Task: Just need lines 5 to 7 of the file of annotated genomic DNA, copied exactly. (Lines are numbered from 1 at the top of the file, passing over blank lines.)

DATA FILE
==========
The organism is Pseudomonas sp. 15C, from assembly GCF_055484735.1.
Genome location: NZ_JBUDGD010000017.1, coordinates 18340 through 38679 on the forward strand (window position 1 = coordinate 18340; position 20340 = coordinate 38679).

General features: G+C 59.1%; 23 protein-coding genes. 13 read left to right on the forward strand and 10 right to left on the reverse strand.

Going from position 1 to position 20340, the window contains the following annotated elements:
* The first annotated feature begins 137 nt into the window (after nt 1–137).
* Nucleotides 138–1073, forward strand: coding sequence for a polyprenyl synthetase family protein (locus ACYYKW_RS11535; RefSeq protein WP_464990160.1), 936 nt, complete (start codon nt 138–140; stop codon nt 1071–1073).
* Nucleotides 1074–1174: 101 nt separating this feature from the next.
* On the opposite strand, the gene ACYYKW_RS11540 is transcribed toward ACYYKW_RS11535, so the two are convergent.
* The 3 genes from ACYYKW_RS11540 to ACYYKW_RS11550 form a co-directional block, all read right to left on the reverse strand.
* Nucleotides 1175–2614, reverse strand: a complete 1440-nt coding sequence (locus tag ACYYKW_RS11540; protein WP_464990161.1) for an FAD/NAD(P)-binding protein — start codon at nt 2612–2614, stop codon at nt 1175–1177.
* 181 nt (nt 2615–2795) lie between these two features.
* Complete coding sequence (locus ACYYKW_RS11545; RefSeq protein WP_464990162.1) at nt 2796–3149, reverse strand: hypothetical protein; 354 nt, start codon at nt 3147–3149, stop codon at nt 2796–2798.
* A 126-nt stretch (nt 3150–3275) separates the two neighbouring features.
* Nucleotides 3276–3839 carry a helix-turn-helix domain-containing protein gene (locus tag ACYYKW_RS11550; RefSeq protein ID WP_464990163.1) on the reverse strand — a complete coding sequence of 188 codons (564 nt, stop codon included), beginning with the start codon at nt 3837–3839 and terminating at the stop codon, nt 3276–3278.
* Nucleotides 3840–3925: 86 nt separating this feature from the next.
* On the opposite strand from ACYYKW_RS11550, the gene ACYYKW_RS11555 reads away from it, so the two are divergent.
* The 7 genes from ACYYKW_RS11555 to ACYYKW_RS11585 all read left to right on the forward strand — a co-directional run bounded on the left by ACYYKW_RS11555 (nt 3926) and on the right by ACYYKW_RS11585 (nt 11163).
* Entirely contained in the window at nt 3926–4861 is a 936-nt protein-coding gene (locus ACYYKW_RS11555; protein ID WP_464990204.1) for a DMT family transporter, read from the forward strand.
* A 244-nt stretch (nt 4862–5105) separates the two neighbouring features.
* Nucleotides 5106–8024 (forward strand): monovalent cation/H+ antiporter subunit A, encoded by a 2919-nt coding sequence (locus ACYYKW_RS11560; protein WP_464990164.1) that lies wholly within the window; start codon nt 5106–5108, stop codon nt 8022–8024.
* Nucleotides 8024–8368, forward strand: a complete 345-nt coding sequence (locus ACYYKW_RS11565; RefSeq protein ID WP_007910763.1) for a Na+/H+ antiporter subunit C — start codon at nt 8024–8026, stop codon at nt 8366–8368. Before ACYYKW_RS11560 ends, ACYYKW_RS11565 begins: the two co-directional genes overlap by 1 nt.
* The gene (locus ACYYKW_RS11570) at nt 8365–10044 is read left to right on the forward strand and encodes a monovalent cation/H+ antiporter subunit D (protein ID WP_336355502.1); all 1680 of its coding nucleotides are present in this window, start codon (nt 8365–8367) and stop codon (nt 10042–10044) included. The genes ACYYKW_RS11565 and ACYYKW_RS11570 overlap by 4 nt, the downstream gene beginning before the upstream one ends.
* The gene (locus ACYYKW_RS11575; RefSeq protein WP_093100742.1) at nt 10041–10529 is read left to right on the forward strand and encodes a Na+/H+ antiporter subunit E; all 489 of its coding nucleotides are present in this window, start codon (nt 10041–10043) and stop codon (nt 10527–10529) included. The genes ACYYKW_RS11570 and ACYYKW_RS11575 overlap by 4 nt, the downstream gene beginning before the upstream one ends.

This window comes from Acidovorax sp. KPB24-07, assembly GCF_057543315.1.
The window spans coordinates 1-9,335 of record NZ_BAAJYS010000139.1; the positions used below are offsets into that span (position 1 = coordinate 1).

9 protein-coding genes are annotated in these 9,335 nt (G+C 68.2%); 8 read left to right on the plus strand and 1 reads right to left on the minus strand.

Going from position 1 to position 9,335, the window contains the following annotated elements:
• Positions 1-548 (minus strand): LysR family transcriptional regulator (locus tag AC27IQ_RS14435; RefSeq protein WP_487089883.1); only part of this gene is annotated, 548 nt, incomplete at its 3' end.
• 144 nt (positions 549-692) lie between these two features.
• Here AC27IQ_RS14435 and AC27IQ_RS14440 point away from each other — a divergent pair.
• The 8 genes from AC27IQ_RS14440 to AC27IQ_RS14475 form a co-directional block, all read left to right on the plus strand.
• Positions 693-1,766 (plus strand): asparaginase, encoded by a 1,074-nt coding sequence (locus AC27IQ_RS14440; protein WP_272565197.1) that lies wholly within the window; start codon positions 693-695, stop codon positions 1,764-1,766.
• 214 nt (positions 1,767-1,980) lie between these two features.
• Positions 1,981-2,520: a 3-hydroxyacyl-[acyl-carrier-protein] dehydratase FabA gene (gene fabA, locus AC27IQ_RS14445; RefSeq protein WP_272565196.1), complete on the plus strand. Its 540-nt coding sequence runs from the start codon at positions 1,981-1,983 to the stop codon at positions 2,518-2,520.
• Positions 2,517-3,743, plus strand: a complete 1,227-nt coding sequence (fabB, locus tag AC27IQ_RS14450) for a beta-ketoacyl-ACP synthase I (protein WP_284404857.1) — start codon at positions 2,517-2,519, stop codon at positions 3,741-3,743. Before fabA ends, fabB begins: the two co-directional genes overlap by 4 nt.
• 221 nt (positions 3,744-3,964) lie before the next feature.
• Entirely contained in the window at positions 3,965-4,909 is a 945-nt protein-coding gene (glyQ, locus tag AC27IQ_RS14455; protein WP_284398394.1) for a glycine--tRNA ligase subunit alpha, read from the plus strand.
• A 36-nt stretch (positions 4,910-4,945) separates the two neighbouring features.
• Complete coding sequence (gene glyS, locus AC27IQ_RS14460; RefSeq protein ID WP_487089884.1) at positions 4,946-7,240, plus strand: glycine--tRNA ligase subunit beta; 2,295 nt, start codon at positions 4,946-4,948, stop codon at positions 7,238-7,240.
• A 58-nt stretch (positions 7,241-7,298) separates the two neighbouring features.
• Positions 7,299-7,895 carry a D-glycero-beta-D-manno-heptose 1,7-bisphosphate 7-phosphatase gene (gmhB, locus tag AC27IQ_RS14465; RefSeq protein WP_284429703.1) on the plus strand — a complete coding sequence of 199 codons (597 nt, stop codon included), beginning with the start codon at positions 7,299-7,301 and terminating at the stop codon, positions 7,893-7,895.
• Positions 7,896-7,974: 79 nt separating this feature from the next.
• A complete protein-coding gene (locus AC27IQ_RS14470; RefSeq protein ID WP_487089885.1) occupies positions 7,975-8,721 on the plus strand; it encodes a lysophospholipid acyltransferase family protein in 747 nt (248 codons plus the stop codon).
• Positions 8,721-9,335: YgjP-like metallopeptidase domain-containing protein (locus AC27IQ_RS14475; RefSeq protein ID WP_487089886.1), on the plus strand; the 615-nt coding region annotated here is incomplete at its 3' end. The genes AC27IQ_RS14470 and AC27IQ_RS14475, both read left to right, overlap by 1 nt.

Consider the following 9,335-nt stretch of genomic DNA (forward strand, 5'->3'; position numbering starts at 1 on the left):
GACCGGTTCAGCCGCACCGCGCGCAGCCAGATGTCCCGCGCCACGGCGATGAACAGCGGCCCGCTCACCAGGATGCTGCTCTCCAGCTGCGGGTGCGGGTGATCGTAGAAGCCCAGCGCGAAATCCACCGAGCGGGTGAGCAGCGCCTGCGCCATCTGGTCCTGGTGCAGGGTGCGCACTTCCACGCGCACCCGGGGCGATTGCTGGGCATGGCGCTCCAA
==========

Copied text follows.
* The first annotated feature begins 137 nt into the window (after nt 1–137).
* Nucleotides 138–1073, forward strand: coding sequence for a polyprenyl synthetase family protein (locus ACYYKW_RS11535; RefSeq protein WP_464990160.1), 936 nt, complete (start codon nt 138–140; stop codon nt 1071–1073).
* Nucleotides 1074–1174: 101 nt separating this feature from the next.